ATYPICAL is based on the best-selling book
And there are things that ATYPICAL gets right. Late in the series, there’s an utterly brutal and accurate depiction of an anxiety attack. I almost laughed in the moment when Sam and another autistic teenager sat across from each other, listing off their obsessive interests and hoping that the other shared them so they could have a mutually interesting conversation. But there are big things it gets wrong.
One of them is in its portrayal of women. Not that there aren’t good female characters. Sam’s sister Casey (played by the also very talented Brigette Lundy-Paine) is a standout. However, there’s a clear, disturbing expectation that we’re not supposed to feel for the women that Sam approaches as much as we feel for him. In the first episode, a college girl he asks out propositions him for sex pretty much immediately. (I guess being a brutally honest virgin is enough for some people?) But when she tries to initiate, he panics and physically shoves her. She is injured. But when she stands up and calls him retarded, he becomes the tragic figure. This continues throughout the series. When Sam hurts someone, it’s played for laughs. When someone hurts Sam, it’s a dramatic event. By the end, Sam understands that he’s responsible for all his actions, even when they’re mistakes. (After all, who else would be?) It would just be great if the show itself didn’t feel like it was totally exonerating him. In all our empathy for people who don’t mean to hurt people, we still need to acknowledge the people who are hurt.
I would stop myself from saying horrible, shitty things to you but I’m JUST. SO. AUTISTIC
Throughout the series, there are other mistakes made in attempts to remain as inoffensive as possible. Without spoiling anything, I’ll make this statement: entire events should not change for the needs of one person. An entire school should not be inconvenienced. The line: “The world does not revolve around you” is thrown out by a character we’re not supposed to agree with. And yet I agree. I hate background noise. I always have. But the background noise at a loud social event is more often than not other people having conversations and having fun. The prospect of disrupting that entirely for my own comfort (or worse, other people disrupting it for my comfort) actually makes me uncomfortable.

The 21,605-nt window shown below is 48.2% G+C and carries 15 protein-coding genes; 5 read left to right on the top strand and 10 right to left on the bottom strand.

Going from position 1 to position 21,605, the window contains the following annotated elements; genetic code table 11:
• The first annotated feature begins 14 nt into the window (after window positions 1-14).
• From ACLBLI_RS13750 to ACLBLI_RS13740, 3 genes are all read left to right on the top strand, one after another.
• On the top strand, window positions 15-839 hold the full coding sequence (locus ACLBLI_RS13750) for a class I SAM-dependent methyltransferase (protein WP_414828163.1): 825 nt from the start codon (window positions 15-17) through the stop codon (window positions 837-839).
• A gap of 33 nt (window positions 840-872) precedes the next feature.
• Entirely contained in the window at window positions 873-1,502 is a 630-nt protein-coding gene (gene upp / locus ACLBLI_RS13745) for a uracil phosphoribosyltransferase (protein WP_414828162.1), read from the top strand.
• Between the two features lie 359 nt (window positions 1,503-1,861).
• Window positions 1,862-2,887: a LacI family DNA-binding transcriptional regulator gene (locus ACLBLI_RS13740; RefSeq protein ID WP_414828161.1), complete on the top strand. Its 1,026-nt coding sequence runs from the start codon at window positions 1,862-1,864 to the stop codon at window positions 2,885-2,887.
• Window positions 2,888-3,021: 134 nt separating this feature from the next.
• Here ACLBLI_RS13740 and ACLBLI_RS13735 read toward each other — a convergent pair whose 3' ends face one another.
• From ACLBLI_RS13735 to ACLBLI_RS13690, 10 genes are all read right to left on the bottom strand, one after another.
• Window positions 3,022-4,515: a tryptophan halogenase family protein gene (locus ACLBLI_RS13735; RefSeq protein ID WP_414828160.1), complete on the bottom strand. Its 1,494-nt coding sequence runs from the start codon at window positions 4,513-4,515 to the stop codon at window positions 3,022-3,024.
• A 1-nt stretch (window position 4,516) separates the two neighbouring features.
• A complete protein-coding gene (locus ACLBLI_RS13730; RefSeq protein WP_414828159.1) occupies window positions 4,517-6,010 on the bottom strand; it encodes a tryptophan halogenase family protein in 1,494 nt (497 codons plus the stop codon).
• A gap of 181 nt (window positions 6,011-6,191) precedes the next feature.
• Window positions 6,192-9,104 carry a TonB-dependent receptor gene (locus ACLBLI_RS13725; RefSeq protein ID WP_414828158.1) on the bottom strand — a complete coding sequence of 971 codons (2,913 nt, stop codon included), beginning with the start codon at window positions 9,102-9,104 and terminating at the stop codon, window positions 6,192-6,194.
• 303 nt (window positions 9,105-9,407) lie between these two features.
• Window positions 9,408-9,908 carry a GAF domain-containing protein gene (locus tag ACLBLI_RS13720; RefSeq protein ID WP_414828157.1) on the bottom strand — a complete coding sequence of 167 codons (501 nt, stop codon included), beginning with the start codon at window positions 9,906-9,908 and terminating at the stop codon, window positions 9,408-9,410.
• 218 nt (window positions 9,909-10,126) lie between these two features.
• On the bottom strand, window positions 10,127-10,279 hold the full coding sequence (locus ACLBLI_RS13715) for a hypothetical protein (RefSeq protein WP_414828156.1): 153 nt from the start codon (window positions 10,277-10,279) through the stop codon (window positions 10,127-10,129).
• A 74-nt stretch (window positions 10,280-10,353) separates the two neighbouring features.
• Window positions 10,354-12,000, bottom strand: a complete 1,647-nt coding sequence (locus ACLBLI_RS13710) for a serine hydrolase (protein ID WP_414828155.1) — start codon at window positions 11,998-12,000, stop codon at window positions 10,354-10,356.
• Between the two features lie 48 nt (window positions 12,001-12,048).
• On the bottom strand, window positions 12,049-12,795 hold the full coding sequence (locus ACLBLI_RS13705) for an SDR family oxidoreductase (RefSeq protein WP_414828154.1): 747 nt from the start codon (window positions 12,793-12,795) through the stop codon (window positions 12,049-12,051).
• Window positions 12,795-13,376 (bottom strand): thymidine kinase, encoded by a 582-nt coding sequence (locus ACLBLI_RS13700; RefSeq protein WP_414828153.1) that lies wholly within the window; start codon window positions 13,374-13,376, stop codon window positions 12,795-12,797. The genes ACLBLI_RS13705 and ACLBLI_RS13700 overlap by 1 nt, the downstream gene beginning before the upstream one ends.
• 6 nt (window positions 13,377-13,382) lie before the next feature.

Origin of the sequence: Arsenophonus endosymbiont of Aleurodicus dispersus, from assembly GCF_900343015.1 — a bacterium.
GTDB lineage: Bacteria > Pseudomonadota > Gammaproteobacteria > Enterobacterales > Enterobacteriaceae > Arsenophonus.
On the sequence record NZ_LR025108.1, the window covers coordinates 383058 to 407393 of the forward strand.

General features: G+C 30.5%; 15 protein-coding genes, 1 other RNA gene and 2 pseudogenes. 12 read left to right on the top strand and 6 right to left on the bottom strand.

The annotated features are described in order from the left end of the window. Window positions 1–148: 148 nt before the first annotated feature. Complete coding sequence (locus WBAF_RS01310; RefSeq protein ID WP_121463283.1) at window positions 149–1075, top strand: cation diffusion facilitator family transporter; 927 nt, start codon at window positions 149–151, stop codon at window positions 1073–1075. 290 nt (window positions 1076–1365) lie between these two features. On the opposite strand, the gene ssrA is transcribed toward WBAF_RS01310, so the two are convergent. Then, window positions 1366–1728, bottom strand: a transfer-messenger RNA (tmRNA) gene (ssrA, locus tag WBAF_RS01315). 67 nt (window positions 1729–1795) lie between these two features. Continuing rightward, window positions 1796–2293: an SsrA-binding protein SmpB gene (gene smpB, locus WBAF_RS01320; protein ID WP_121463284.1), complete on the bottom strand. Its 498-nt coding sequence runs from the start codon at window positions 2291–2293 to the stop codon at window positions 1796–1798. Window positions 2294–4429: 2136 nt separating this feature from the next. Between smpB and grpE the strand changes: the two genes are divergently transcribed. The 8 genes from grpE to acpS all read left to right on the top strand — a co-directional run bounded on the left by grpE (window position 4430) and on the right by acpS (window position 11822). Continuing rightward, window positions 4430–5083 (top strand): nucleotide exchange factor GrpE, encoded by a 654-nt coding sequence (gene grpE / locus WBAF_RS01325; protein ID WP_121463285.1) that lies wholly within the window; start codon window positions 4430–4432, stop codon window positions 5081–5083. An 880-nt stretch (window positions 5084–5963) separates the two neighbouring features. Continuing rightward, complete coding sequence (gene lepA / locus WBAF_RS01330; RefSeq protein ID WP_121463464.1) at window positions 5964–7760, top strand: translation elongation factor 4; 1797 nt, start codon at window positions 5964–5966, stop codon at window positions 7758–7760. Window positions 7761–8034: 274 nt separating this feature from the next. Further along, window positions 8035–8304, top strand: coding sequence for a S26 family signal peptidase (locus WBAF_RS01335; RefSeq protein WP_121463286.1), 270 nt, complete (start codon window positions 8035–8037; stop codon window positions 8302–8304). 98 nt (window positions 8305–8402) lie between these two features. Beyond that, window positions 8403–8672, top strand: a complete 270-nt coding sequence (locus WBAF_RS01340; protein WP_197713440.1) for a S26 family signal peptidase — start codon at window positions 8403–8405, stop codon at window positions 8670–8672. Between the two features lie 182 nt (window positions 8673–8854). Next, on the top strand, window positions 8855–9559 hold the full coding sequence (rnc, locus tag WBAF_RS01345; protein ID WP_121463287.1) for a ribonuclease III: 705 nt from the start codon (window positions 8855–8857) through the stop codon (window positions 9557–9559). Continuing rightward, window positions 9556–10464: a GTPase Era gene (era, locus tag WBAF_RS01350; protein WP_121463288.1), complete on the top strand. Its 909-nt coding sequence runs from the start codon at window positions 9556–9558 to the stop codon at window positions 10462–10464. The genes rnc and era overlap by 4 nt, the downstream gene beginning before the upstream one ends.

IRL: dating while autistic sucks. I’ve described having autism before as living in a world in which everyone else has minor telepathy or speaks a second language that they expect you to know. This causes some predictable difficulties in picking up hints. You’re given the ridiculous advice of Just be yourself,” when being yourself in a public space is socially unacceptable. I was originally driven to watch ATYPICAL from one line. In the trailer, Casey’s boyfriend Evan awkwardly says: “Nobody’s normal.” By the way this scene was edited, I thought the trailer intended to acknowledge how wrong-headed this aphorism is coming from neurotypicals. Normal exists. Everyone has quirks, but quirks don’t make people abnormal; thinking on a totally different wavelength does. But no, when the line is delivered, it’s done without a hint of irony.
And maybe that’s the biggest disappointment, here. There are no real insights in ATYPICAL about living on the autistic spectrum. Just well-intended but overly meticulous research so that the showrunners can “get it right.” It’s not terrible, but there are better things on Netflix.
Verdict: Do Not Recommend